In Reply to: Re: advice: cornering quirks (long) posted by Karl Asseily on August 02, 2001 at 12:37:09:
Everything Karl says is true for most drivers. Shifting tends to "unsettle" the car, as does significant braking, braking at the wrong time, lifting too much, and a few other things.
An unsettled car is bad for 99% of drivers. Where is the rear end going, how do I keep the car going in the right direction? Half the folks here will overcorrect, making the problem worse. . .
I had a revelation this last weekend. A friend of mine co-drove my car on Sunday. Jay Parcon, an ex-rally-er, he probably has the best car control skills of anyone in the Atlanta region. He's not the fastest driver, mind - a bit TOO aggressive.
But his point, well taken, is that the CAR has to be smooth. The driver should be almost frantic with action. Being a passenger with him was thrilling. Going through a single turn: BRAAA - quiet - BRAAA - quiet - BRAAAAAAAAAA! He was pointing the car with the throttle. And when the rear end came around, as it invariably did, a quick, jerky counter-steer. And the car went exactly where he wanted it to.
There were several points on the course that I would have lifted (and I was one of the fastest drivers Saturday), where he hit the throttle, or even downshifted and hit the throttle. Wow! Instead of controlling the understeer we have going into a corner, he CREATED oversteer.
And he had me shifting down to first AFTER the 180. Another driver, slightly better than I, said "of course" to this. An advanced driving technique, not for the faint of heart. (big grin)
It is all part of pushing the car beyond its normal limits. THIS is why the nationals level guys are 5-10% faster than we are. They do these things that feel WRONG to us. But the key difference is that they can do this and stay in control of the car.
Most people can't. Most autocrossers can't. You shouldn't try. But. . . As Jay says, novices are very rough and jerky. Intermediate drivers tend to be smooth inside and out. GOOD drivers look smooth from the outside, but are anything BUT on the inside.
Oh, and two or three thousand dollars of double adjustable Konis really reduces this bad habit. (grin)
BTW, my belief is the more that I autocross, the less I care what I have on the street. On those fun off ramps, you are using 15% of the car's abilities, then 99%, then 10%, then 110% and you spin. It just FEELS like you're at 90%.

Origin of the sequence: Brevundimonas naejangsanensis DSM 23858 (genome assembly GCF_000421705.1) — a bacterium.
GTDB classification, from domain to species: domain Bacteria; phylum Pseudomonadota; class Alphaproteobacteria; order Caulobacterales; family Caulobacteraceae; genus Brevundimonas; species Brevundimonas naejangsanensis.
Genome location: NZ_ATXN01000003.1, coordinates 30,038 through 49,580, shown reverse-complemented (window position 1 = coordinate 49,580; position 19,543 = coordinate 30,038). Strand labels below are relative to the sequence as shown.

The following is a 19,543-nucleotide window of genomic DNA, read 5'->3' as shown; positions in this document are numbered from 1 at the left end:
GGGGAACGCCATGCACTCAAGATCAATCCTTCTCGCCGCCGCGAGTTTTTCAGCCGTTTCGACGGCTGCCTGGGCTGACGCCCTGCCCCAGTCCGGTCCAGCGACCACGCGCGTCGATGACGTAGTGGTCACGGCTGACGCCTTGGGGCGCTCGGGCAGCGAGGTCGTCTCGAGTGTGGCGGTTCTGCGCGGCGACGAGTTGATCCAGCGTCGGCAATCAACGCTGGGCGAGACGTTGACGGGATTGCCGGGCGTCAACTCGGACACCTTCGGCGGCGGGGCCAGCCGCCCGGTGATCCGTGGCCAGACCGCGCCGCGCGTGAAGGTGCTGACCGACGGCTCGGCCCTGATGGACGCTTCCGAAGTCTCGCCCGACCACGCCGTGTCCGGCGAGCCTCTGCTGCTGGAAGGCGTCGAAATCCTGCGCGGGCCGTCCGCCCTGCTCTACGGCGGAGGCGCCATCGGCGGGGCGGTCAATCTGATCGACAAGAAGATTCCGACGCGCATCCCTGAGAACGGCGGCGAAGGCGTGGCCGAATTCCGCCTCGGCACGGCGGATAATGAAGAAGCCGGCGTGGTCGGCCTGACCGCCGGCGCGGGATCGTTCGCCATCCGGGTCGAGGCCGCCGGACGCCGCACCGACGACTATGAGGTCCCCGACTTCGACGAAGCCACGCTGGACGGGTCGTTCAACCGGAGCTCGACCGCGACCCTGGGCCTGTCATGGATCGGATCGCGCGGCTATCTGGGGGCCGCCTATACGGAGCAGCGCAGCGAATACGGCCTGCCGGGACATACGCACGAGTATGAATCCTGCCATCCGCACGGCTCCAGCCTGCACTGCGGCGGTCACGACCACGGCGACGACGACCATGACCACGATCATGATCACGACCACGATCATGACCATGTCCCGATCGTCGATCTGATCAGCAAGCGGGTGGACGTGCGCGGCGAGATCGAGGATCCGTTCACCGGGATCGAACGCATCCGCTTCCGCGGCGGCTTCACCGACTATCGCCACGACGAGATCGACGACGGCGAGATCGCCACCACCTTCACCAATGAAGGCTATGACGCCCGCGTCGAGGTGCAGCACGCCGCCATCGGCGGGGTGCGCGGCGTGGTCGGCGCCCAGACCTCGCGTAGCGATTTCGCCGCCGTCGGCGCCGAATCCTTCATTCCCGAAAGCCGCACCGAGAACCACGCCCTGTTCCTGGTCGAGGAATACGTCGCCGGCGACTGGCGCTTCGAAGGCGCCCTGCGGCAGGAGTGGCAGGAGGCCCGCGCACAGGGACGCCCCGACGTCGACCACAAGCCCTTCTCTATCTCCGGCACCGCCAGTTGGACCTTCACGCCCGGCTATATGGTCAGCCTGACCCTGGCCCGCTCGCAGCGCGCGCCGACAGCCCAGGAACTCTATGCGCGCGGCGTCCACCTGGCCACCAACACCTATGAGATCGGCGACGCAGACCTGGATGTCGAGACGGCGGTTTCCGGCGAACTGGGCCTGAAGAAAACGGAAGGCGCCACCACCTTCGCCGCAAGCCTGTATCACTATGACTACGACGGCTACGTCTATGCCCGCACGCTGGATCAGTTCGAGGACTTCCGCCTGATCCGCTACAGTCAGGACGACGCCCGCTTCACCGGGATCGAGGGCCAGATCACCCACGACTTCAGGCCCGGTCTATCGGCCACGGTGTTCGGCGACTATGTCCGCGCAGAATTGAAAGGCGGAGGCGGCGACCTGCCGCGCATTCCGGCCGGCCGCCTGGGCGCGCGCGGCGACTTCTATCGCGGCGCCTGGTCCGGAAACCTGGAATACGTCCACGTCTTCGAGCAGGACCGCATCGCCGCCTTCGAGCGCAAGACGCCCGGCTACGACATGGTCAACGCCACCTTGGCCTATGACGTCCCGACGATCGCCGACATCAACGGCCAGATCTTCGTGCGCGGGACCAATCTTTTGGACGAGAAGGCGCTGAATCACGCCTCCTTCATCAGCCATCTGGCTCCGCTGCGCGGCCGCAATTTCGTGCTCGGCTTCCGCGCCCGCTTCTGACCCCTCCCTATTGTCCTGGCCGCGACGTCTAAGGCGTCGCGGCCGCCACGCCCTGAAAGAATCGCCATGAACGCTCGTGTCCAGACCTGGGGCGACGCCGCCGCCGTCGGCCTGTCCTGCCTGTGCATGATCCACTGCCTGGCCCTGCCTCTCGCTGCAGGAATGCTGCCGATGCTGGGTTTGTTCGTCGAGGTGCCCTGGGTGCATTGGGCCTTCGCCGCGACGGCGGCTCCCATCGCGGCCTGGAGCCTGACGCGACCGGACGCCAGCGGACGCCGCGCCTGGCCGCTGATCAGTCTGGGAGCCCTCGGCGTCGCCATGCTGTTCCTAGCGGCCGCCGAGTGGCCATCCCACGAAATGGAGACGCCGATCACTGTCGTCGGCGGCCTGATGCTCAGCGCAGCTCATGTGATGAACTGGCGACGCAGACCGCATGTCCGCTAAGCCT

That's why I LOVE autocrossing, and do it nearly every weekend.
That is completely normal, and characteristic of the M Coupe, which is tail happy.
When you lift the throttle to shift, you are transfering weight to the front of the car, thereby lightening up the rear significantly. If you do it too fast (lifting up that is), the change will be too abrupt, and will upset the balance of the car. What you have to practice is smooth transitions off the throttle. Lift up, yes, but lift up slowly, so the weight shift becomes gradual.
This is especially CRITICAL if you are at the traction limit. Any error or sudden weight transfer will make your car loose on the rear end VERY quickly.
After shifting, EASE back on the throttle. Don't gas it super quickly. Again, you'll be transfering weight from front to rear, which you do not want to be done abruptly.
Weight transfer, I believe, is the most important aspect of car handling, and only smoothness can help you out in that respect.
Good luck driving your favorite onramps. In SoCal, we have aplenty :-)
I love accelerating all out down long curving on-ramps. I've noticed that while under full throttle, the car handles one way and as soon as I lift the throttle and shift up, the handling seems to change significantly. Then, when I hit the gas in the next gear, the car seems to hunker down again and feels more solid in the turn. In neither case do the tires break loose but it just feels like under more extreme lateral G's, that the car would become "unpredictable" during shifts. Aside from giving up my on-ramp hobby, are there other tricks I should consider or is this a non-problem to begin with?